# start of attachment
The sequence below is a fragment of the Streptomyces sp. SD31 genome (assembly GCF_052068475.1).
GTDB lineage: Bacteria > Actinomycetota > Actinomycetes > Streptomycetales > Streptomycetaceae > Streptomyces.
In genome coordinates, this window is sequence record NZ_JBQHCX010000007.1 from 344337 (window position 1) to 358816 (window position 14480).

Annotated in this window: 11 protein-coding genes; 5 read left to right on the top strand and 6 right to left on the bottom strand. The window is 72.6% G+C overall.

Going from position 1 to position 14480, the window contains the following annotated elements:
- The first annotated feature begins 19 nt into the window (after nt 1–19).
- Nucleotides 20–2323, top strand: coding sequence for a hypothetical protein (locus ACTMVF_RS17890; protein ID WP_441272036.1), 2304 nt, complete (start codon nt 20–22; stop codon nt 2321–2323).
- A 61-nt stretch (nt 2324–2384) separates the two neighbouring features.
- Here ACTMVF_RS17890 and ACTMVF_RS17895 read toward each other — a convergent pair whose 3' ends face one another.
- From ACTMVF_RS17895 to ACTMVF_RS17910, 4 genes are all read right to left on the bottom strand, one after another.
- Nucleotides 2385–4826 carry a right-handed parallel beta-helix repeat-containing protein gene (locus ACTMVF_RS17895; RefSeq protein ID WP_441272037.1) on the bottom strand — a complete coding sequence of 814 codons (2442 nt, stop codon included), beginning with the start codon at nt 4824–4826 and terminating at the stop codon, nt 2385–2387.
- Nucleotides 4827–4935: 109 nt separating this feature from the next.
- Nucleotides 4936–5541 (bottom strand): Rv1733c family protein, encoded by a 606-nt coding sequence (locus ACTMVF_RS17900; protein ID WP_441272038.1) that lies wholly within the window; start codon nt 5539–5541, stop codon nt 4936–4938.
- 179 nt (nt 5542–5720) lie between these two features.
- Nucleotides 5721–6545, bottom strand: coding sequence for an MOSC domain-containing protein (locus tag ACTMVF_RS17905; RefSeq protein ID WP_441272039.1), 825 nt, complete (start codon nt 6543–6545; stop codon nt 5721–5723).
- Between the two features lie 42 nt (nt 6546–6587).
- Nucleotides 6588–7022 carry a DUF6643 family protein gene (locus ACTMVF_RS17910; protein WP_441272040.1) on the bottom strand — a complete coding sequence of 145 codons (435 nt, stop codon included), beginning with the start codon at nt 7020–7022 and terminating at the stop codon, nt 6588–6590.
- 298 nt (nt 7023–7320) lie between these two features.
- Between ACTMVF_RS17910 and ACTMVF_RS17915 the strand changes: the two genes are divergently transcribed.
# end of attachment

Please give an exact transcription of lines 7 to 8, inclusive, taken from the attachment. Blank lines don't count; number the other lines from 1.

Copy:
- Nucleotides 20–2323, top strand: coding sequence for a hypothetical protein (locus ACTMVF_RS17890; protein ID WP_441272036.1), 2304 nt, complete (start codon nt 20–22; stop codon nt 2321–2323).
- A 61-nt stretch (nt 2324–2384) separates the two neighbouring features.